I doubt Stendhal was prepared for the arrival of Simon Cowell on the planet or he may well have had second thoughts on the title of his novel. Black dog is gone, save for the head down, trotting Labrador that I can see from the vantage point of my eyrie, although eyrie may be an exaggerated description of the first floor box room that has the euphemistic title of “my office”. Black, however, has been on my mind since I took my camera for a walk up the lane, for which it thanked me by producing this picture of nearly surreal glossy blackberries which were reflecting the small patch of blue sky that I am now treating as the harbinger of the sunny weather that is due to arrive. Working on the picture made me think of Seamus Heaney’s poem which I have attached.
Late August, given heavy rain and sun
for a full week, the blackberries would ripen.
At first, just one, a glossy purple clot
among others, red, green, hard as a knot.
You ate that first one and its flesh was sweet
like thickened wine: summer’s blood was in it
leaving stains upon the tongue and lust for
picking. Then red ones inked up and that hunger
sent us out with milk-cans, pea-tins, jam-pots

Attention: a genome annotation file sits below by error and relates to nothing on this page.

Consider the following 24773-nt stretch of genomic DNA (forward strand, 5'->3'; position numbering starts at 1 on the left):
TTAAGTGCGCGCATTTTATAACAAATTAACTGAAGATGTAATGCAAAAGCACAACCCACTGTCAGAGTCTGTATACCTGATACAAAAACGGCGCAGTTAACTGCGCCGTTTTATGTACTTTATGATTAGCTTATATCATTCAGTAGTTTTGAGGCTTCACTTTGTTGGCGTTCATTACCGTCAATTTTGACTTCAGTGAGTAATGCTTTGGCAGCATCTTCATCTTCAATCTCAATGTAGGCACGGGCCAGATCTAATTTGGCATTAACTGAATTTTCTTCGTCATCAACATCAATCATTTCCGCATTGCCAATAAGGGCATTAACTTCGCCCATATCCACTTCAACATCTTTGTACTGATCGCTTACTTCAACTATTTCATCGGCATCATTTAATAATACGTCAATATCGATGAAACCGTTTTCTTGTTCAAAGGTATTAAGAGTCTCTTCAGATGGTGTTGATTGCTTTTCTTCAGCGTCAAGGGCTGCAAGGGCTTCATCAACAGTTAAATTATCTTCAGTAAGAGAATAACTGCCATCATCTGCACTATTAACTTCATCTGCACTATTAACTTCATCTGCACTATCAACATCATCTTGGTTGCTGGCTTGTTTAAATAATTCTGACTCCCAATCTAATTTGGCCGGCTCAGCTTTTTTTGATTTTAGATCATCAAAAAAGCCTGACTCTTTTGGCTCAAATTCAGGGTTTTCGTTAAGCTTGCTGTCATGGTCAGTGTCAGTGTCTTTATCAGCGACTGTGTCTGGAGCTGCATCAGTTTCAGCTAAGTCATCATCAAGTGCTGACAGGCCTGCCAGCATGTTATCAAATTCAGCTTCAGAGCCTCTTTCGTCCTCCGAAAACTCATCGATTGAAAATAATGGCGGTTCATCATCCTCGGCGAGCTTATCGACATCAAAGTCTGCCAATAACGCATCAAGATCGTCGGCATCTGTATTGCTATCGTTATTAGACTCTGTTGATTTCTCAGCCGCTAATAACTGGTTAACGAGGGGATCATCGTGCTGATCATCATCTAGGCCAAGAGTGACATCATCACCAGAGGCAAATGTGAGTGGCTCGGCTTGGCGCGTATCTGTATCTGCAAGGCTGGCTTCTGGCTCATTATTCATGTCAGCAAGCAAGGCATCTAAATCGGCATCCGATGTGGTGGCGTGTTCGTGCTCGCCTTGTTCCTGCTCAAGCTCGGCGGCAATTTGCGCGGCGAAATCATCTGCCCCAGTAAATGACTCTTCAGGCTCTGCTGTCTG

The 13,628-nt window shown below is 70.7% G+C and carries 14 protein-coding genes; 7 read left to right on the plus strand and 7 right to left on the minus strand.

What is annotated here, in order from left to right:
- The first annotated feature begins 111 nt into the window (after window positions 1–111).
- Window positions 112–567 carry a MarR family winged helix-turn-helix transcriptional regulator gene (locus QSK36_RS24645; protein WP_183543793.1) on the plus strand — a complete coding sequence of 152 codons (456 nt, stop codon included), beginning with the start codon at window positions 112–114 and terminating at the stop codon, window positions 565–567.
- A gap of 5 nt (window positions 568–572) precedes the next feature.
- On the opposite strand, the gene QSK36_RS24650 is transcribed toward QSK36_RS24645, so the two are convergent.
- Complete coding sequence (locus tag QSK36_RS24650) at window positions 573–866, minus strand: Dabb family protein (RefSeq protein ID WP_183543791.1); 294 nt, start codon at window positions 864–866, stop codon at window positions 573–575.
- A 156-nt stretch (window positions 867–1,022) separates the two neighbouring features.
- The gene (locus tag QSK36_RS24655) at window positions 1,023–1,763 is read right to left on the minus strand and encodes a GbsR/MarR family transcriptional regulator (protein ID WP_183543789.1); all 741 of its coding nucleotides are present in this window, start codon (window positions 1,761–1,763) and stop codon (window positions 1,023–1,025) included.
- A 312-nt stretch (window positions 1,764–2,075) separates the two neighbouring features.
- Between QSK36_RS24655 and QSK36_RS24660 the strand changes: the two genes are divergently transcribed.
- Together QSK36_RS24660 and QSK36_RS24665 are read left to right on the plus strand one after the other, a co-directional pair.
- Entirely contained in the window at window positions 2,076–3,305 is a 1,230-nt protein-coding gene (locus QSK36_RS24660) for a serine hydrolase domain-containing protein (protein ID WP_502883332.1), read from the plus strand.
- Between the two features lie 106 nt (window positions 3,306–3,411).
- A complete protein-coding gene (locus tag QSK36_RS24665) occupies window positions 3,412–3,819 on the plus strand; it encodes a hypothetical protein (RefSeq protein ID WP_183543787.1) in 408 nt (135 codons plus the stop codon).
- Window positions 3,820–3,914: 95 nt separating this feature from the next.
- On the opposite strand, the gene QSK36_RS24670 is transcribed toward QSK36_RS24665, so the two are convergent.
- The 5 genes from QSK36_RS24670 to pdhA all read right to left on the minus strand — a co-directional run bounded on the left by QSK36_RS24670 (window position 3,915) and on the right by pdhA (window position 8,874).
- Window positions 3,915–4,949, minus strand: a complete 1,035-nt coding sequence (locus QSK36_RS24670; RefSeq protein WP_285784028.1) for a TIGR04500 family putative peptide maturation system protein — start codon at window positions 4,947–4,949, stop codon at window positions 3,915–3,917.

where briars scratched and wet grass bleached our boots.
Round hayfields, cornfields and potato-drills
we trekked and picked until the cans were full,
until the tinkling bottom had been covered
with green ones, and on top big dark blobs burned
like a plate of eyes. Our hands were peppered
with thorn pricks, our palms sticky as Bluebeard’s.
We hoarded the fresh berries in the byre.
But when the bath was filled we found a fur,
A rat-grey fungus, glutting on our cache.
The juice was stinking too. Once off the bush
the fruit fermented, the sweet flesh would turn sour.
I always felt like crying. It wasn’t fair
that all the lovely canfuls smelt of rot.
Each year I hoped they’d keep, knew they would not.
Now I’m going to bake nearly black aubergines with melted onions and thick cream with a crust of Parmesan.